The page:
Meet a Neighbor: Dick Brooks
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When Dick Brooks retired from sales 20 years ago, he became a reverse snowbird. Instead of heading south for the winter, he went north to Colorado. Now 80 years old, Dick spends each winter skiing in Durango, adding to his collection of giant slalom ski-racing medals.
Since 2006, Dick has competed in the annual NASTAR national championship, winning two silver medals and one bronze medal. This month, he will compete at the championship in Squaw Valley, Calif., as one of about 125 skiers in the 80-84 age group.
About 10 years ago, Dick was introduced to NASTAR by his daughter-in-law’s father, who was a competitor himself. After seeing the course, which starts out at the steepness of an expert-level black diamond run, Dick gave it a try and then continued to race each day the course was open. “Eventually, I got a letter in the mail that I qualified for the national championship. I thought it was a scam; they wanted $200 to register. But I did it, and have done it every year since.”
Standing 5 feet, 7 inches tall, Dick is an aggressive skier. He says he is also aggressive off the slopes and doesn’t hold back from loudly expressing his opinions, but saves his softer side for his eight grandchildren. “I’m always hugging on them, and some of them don’t like that, but it’s my prerogative.”
While Dick spends the season in Colorado, his wife, Claire, stays in Houston, volunteering. She does not share his enthusiasm for freezing temperatures, but braves the cold each winter to bring the grandchildren to join their grandfather on the slopes.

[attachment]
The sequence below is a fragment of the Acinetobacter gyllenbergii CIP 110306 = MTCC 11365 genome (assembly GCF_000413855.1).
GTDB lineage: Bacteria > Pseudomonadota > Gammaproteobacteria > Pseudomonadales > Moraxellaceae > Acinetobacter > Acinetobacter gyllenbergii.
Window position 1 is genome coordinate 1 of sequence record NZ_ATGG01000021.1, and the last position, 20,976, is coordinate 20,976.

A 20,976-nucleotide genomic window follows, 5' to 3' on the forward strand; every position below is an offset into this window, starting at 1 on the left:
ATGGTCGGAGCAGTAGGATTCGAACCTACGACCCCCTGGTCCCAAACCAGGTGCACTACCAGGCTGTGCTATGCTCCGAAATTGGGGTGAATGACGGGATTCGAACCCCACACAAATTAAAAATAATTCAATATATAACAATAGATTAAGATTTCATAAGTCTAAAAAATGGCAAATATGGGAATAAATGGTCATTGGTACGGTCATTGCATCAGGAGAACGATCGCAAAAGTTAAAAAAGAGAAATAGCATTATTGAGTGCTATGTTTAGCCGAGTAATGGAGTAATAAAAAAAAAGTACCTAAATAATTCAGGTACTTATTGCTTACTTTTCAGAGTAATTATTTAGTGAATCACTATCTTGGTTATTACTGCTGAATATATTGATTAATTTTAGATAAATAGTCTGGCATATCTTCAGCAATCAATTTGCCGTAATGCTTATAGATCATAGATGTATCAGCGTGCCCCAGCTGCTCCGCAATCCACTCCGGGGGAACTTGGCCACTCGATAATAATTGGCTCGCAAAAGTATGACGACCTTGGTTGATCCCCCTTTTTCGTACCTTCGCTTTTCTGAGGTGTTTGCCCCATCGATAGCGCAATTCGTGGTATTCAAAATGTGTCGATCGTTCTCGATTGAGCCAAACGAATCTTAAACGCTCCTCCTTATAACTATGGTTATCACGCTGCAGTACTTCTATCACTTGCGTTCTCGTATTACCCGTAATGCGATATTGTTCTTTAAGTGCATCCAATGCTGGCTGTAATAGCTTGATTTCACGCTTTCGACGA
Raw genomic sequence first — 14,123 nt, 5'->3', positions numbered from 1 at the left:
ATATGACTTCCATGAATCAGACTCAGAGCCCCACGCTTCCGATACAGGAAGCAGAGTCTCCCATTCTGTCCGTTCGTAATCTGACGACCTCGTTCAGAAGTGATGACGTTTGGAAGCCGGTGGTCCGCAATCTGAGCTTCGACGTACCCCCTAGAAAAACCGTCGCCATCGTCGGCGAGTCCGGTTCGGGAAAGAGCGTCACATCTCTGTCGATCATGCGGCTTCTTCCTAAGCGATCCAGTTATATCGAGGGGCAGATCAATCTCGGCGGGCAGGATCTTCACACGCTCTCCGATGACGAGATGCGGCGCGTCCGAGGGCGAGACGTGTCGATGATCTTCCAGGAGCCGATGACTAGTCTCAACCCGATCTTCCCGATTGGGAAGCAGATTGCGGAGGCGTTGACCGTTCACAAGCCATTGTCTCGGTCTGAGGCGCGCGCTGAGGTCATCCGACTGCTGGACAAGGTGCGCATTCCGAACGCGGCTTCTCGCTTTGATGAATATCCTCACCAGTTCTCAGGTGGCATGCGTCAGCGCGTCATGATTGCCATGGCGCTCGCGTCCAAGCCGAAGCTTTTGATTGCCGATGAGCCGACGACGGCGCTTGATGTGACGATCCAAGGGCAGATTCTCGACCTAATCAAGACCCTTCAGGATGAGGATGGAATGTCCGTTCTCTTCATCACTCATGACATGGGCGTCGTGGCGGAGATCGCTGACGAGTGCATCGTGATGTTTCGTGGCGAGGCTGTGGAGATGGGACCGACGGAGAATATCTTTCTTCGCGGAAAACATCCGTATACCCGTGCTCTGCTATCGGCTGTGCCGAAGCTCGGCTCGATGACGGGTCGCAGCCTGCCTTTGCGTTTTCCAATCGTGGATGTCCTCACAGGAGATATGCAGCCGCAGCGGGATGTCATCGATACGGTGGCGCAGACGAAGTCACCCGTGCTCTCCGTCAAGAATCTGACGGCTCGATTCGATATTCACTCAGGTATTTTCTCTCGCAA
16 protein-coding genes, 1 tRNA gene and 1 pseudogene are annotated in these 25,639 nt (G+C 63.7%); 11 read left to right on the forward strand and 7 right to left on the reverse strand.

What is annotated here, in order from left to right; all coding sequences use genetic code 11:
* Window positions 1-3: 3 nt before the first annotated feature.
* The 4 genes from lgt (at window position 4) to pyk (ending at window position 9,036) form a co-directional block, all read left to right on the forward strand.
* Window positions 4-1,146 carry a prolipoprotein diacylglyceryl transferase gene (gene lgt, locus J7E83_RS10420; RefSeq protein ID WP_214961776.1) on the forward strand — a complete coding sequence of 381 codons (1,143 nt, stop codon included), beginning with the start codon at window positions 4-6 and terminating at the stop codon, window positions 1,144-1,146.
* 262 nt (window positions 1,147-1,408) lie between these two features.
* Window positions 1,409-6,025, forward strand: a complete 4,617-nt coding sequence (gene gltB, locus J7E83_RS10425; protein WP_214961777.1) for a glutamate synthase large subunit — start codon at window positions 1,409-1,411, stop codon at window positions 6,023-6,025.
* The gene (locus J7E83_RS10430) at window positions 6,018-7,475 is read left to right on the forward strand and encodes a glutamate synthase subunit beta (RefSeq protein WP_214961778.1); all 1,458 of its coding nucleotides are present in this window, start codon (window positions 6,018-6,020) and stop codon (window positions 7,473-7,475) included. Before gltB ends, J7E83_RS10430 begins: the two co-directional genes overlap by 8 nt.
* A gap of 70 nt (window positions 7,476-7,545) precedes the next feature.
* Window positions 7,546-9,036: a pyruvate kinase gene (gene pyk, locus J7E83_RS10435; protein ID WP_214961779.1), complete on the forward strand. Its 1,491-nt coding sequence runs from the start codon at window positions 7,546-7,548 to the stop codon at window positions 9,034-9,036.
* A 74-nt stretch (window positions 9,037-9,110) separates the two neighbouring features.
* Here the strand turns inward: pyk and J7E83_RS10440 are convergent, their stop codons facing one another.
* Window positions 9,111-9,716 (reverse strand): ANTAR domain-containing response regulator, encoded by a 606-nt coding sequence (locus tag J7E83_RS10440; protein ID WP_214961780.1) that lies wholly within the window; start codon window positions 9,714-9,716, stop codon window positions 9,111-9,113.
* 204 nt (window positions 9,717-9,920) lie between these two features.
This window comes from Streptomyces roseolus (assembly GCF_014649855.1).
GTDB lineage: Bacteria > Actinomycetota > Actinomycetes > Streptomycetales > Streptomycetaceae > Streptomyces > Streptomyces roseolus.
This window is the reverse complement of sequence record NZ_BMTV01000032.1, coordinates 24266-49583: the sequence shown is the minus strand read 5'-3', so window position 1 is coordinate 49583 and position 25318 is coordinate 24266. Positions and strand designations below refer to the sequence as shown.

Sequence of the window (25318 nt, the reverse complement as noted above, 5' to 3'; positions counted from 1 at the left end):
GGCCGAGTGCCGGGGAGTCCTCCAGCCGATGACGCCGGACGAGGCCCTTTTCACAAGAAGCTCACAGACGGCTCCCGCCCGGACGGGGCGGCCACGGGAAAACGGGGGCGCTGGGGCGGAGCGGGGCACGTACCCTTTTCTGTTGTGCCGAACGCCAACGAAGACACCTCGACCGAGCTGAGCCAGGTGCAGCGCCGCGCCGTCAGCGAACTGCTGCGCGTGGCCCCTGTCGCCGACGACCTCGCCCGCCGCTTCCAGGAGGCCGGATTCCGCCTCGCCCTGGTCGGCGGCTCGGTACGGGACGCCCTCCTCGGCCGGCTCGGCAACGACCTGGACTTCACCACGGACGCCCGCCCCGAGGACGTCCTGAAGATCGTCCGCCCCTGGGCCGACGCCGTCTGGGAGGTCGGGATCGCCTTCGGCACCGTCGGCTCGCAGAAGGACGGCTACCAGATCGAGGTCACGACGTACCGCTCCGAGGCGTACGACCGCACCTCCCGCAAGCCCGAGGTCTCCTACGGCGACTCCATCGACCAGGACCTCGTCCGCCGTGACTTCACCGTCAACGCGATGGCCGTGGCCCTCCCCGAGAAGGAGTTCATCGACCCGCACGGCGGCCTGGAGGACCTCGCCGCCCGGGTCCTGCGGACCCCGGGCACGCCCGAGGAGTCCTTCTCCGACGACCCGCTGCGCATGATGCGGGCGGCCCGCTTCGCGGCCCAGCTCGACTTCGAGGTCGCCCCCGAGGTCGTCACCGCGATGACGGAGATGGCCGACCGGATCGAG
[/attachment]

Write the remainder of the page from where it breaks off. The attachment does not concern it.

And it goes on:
Your first “job” led to your love of skiing. How did hanging around a golf course turn into snow skiing?
When I was about 8 or 9, I hung out at the golf course in Montclair, New Jersey. I’d find golf balls and sell them to the golfers. The golfers were gone during the winter, and my dad bought me a pair of long wooden skis from the local sporting goods shop. I skied from the third green all winter long.
After that, I didn’t ski much until I was around 40 years old and started skiing with our kids. I was not talented. Skis, at that time, were more difficult to turn, and you have to do that in order to slow down or stop. Then, when I was about 60, I retired and got into skiing more seriously. The equipment was much more modern by then and allowed for easy turning, so I finally felt comfortable.
NASTAR ski racing is a big part of your life. What’s it like to compete?
I really enjoy it. Giant slalom is where you weave in and out of flags, which are called gates. When you start at the booth at the top, it kicks off the timer and you finish at the bottom through a sensor that stops the clock. The fastest five times in each age group, from different ski resorts, qualify for nationals.
At 80 years old, how do you find peers who ski?
A while ago I joined a Houston ski club, but found that the majority of people were my kids’ ages. I had little in common with them. Then, I found a 70-plus ski club based in Rhode Island [70plusskiclub.org]. I do a one-week trip with them each year, in different places. This year we went to Breckenridge. I also meet people from all around the country at competitions.
What about injuries?
Oh yeah. If you ski, you will get hurt eventually. I had a meniscus tear and had to have surgery, but they couldn’t really repair it. So the next best thing is I have a fancy type of brace that gives my knee some support and allows me to still ski. It’s not painful, but sometimes I wake up a little stiff.
How do you stay busy, outside of ski season?
I build kaleidoscopes. We used to own storage locations in Austin, and people would move their stuff out and leave things behind. One time, someone left a kaleidoscope-making book. So, I took a glass-cutting class at an art studio and started building scopes. I make them for the grandkids, and give them away as quick as I make them.
Do you consider yourself a daredevil?
No. Skiing is good, because I’m a lazy guy. I don’t like to exercise. When I’m home in Houston, I walk about a mile or so every morning, trying to maintain weight. But when I ski I don’t have to walk, and I can eat like a horse. It’s wonderful.
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